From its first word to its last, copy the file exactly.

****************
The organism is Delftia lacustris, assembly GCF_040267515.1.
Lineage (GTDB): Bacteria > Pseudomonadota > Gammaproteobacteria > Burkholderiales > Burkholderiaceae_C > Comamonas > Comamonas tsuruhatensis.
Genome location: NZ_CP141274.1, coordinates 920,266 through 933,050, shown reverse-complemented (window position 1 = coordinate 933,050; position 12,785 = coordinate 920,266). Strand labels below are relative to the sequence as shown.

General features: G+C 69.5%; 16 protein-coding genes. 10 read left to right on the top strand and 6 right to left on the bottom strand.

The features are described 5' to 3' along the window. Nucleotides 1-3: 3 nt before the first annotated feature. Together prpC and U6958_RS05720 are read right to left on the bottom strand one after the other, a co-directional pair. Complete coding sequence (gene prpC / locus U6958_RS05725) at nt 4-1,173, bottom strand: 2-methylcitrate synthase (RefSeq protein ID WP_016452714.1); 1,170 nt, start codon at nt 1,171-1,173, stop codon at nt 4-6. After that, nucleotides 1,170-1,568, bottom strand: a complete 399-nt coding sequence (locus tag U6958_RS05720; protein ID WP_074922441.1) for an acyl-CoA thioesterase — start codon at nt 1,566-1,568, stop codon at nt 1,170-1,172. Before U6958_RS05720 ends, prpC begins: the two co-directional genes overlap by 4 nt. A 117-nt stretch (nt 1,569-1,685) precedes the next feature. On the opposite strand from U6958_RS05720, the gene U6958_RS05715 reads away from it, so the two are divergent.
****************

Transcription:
The organism is Delftia lacustris, assembly GCF_040267515.1.
Lineage (GTDB): Bacteria > Pseudomonadota > Gammaproteobacteria > Burkholderiales > Burkholderiaceae_C > Comamonas > Comamonas tsuruhatensis.
Genome location: NZ_CP141274.1, coordinates 920,266 through 933,050, shown reverse-complemented (window position 1 = coordinate 933,050; position 12,785 = coordinate 920,266). Strand labels below are relative to the sequence as shown.

General features: G+C 69.5%; 16 protein-coding genes. 10 read left to right on the top strand and 6 right to left on the bottom strand.

The features are described 5' to 3' along the window. Nucleotides 1-3: 3 nt before the first annotated feature. Together prpC and U6958_RS05720 are read right to left on the bottom strand one after the other, a co-directional pair. Complete coding sequence (gene prpC / locus U6958_RS05725) at nt 4-1,173, bottom strand: 2-methylcitrate synthase (RefSeq protein ID WP_016452714.1); 1,170 nt, start codon at nt 1,171-1,173, stop codon at nt 4-6. After that, nucleotides 1,170-1,568, bottom strand: a complete 399-nt coding sequence (locus tag U6958_RS05720; protein ID WP_074922441.1) for an acyl-CoA thioesterase — start codon at nt 1,566-1,568, stop codon at nt 1,170-1,172. Before U6958_RS05720 ends, prpC begins: the two co-directional genes overlap by 4 nt. A 117-nt stretch (nt 1,569-1,685) precedes the next feature. On the opposite strand from U6958_RS05720, the gene U6958_RS05715 reads away from it, so the two are divergent.